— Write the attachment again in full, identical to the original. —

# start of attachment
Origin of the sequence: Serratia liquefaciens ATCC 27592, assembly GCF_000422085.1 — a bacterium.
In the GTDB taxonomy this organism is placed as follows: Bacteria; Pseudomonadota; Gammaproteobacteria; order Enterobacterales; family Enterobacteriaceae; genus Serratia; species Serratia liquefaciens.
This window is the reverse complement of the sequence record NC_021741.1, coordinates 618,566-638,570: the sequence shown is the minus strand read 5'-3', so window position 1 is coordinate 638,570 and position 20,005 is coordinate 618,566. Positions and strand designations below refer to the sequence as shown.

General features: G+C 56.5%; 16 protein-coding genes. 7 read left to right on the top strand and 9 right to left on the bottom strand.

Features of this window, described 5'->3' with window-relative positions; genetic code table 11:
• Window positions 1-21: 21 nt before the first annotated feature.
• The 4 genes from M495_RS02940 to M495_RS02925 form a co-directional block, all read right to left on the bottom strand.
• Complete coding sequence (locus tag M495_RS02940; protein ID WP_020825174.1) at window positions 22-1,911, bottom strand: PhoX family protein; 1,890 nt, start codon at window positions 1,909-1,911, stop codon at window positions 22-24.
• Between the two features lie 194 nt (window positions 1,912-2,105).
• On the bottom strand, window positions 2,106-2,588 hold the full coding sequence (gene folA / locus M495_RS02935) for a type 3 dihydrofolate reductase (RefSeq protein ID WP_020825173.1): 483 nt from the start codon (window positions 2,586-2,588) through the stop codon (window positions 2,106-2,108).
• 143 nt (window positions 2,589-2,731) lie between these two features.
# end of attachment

Origin of the sequence: Serratia liquefaciens ATCC 27592, assembly GCF_000422085.1 — a bacterium.
In the GTDB taxonomy this organism is placed as follows: Bacteria; Pseudomonadota; Gammaproteobacteria; order Enterobacterales; family Enterobacteriaceae; genus Serratia; species Serratia liquefaciens.
This window is the reverse complement of the sequence record NC_021741.1, coordinates 618,566-638,570: the sequence shown is the minus strand read 5'-3', so window position 1 is coordinate 638,570 and position 20,005 is coordinate 618,566. Positions and strand designations below refer to the sequence as shown.

General features: G+C 56.5%; 16 protein-coding genes. 7 read left to right on the top strand and 9 right to left on the bottom strand.

Features of this window, described 5'->3' with window-relative positions; genetic code table 11:
• Window positions 1-21: 21 nt before the first annotated feature.
• The 4 genes from M495_RS02940 to M495_RS02925 form a co-directional block, all read right to left on the bottom strand.
• Complete coding sequence (locus tag M495_RS02940; protein ID WP_020825174.1) at window positions 22-1,911, bottom strand: PhoX family protein; 1,890 nt, start codon at window positions 1,909-1,911, stop codon at window positions 22-24.
• Between the two features lie 194 nt (window positions 1,912-2,105).
• On the bottom strand, window positions 2,106-2,588 hold the full coding sequence (gene folA / locus M495_RS02935) for a type 3 dihydrofolate reductase (RefSeq protein ID WP_020825173.1): 483 nt from the start codon (window positions 2,586-2,588) through the stop codon (window positions 2,106-2,108).
• 143 nt (window positions 2,589-2,731) lie between these two features.